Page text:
Interview: Meet Brenton Thwaites, young star of ‘The Signal’

Australian actor Brenton Thwaites came to America for the indie sci-fi thriller "The Signal." Credit: Getty Images
Australian actor Brenton Thwaites came to America for the indie sci-fi thriller “The Signal.”
Credit: Getty Images

Who: Brenton Thwaites, young Australian actor
Where you’ve seen him: He played Prince Phillip in “Maleficent” and Tim in “Oculus.” Back home he was a fixture on the TV shows “SLiDE” and “Home and Away.”
Where he is now: Headlining the low-budget sci-fi thriller “The Signal.”
Where he will be: Opposite Jeff Bridges and Meryl Streep in “The Giver,” out in August; in “Son of a Gun,” with Ewan McGregor; in Helen Hunt’s “Ride”; and the star of the $150 million “Gods of Egypt,” with Gerard Butler and Geoffrey Rush.

“The Signal” is really two films: a sci-fi thriller and a study of youth and heartbreak. In it, a recently dumped MIT freshman (Thwaites) takes a detour during a road trip and winds up waking up in a strange underground contamination center. There he struggles to find out what’s happening and perhaps escape.

For Thwaites it felt like two separate movies. “We shot [the contamination center sections] first,” the young Australian actor recalls. “Towards the end of shooting, it was a relaxed road trip vibe. There was no huge crew. It was such a different world from shooting in these long hallways and very brightly lit rooms.”

Other parts of the film were shot in the New Mexico desert. Shooting in suffocating heat might have enraged most actors, but Thwaites, oddly, was used to it. After shooting in America, he did a film in the desert in Australia, then one in Africa.

Besides, the desert can have its perks. “It actually makes it easier, because you don’t have to create [character emotions] so much,” he says. He says the film he’s shooting presently in Australia involves digital. “There’s nothing here. There’s no environment. It’s all blue screen and pretending to look at things. In the desert, you really feel oppressed. You feel heavy. You feel tired. When you’re tired, certain emotions are more available.”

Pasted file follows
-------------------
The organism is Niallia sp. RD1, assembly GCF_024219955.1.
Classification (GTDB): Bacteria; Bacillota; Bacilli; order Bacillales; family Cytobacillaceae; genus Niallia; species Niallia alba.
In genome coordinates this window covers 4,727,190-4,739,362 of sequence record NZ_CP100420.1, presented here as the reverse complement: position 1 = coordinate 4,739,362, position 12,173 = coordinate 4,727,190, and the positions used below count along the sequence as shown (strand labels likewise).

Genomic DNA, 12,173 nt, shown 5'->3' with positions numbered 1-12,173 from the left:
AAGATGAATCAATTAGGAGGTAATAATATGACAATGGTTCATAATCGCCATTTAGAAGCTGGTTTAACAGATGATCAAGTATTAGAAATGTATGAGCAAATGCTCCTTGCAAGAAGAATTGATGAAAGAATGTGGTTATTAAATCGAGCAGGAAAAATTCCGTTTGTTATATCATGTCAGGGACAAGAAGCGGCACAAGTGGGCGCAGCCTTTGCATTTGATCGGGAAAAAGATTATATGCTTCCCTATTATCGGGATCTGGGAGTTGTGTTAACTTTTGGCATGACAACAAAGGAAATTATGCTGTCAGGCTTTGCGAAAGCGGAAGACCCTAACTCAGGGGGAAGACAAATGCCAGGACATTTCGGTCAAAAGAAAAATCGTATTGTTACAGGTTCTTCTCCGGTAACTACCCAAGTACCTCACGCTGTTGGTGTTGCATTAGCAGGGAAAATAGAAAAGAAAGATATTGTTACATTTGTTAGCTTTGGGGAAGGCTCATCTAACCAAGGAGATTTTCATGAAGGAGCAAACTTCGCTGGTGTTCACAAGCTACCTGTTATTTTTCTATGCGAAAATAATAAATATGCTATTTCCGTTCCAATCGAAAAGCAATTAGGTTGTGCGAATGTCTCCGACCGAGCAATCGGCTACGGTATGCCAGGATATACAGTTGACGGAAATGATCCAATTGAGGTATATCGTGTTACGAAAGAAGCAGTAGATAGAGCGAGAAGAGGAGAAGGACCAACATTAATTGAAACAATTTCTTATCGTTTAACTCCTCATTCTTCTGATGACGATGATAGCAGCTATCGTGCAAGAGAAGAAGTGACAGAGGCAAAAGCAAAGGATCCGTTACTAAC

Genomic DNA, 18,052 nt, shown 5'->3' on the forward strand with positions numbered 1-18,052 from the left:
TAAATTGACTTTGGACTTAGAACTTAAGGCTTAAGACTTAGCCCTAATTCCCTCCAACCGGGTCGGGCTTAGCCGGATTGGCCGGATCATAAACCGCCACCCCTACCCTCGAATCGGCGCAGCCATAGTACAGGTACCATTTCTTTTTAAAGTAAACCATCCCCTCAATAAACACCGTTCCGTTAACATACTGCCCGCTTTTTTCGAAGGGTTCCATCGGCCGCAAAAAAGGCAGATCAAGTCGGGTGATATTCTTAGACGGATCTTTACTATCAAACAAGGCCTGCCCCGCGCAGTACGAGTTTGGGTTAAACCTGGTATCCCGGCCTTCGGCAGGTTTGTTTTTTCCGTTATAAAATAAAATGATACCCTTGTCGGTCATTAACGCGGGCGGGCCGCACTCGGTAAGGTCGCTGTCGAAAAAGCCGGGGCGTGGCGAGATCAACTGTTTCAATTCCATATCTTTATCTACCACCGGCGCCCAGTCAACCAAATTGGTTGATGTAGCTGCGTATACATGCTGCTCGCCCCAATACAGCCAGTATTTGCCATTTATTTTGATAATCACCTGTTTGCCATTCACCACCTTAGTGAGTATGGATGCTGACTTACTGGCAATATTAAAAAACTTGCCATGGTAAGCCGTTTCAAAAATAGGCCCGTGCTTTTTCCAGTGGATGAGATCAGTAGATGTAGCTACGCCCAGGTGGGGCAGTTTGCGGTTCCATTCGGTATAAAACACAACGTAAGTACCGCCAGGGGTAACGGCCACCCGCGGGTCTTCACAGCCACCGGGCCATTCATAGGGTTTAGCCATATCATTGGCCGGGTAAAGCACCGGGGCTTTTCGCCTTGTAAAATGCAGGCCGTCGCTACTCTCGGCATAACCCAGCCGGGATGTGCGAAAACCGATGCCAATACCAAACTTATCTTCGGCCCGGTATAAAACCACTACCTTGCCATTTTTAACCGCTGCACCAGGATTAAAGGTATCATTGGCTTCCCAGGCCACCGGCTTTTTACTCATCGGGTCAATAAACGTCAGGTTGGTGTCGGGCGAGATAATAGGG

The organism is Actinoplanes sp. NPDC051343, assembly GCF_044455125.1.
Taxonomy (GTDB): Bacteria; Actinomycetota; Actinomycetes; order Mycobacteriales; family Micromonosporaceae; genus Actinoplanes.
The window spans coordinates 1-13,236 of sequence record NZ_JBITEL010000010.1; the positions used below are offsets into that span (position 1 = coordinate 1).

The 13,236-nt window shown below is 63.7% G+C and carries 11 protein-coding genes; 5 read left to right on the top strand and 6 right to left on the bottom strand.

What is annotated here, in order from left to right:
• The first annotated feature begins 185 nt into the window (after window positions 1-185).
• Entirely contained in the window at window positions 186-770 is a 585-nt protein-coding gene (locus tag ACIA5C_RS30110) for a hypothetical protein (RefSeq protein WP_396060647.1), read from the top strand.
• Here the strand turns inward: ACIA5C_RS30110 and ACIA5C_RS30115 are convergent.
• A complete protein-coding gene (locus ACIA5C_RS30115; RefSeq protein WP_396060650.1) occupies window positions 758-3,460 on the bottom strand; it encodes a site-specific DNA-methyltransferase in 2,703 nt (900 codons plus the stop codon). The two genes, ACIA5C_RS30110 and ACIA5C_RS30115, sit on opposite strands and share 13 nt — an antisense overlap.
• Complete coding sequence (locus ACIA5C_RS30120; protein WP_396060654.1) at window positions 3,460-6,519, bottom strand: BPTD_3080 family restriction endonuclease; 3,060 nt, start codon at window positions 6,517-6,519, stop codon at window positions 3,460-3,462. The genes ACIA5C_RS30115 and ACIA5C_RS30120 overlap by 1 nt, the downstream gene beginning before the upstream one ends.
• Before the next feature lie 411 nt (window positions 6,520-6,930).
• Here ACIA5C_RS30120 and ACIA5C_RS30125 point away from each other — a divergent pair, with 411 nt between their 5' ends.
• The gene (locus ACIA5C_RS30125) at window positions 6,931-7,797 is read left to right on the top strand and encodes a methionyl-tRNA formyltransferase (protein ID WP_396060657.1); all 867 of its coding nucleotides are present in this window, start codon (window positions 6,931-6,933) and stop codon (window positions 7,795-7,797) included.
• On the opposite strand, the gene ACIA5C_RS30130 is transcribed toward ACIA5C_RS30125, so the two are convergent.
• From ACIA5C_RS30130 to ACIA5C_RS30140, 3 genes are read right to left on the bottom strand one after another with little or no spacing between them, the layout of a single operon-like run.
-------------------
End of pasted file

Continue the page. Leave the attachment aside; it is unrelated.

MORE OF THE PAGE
Brenton Thwaites (left, with Beau Knapp on the right) plays an MIT student in over his head in "The Signal." Credit: Focus Features
Brenton Thwaites (left, with Beau Knapp on the right) plays an MIT student in over his head in “The Signal.”
Credit: Focus Features

Thwaites had other physical traits to work through. His character has a muscular disease that has crippled his legs, necessitating the actor use crutches. “There was one night I went out in my crutches, to try and get a feel for how the character would move. Later on I went to the gym to run. And people would be like, ‘Come on, this guy’s a phony.”

But though he only used crutches for part of the film, it still affected his performance and him. “The feeling of not being able to do anything slowly depresses you,” he says. That was right for his character, who is trying to reignite his relationship with his ex, who’s on the road with him. “He feels that he’s letting her down by not being able to physically be there for her.”

“The Signal” was shot on a low budget — only $4 million for a film that soon involves some major special effects. One of those includes — and this is a major spoiler, so skip to the end if you’d like — his character getting mechanical legs. “I really thought they were going to cut off my legs,” he jokes. How he acted with them while shooting was more practical. “They gave me the shape of the legs manufactured onto a pair of pants every day. That really helped me. Once I put on the tights, they were so uncomfortable that they made me walk in a weird way.”

The low budget didn’t throw Thwaites off, as he has been recently dividing his time between small films and bigger ones. “There’s something to be said for low budget films,” Thwaites explains. “You really start to think of the little things: what’s the easiest way to get the shot, how you can do this with no money. [This production] was great at doing that.”

Follow Matt Prigge on Twitter @mattprigge


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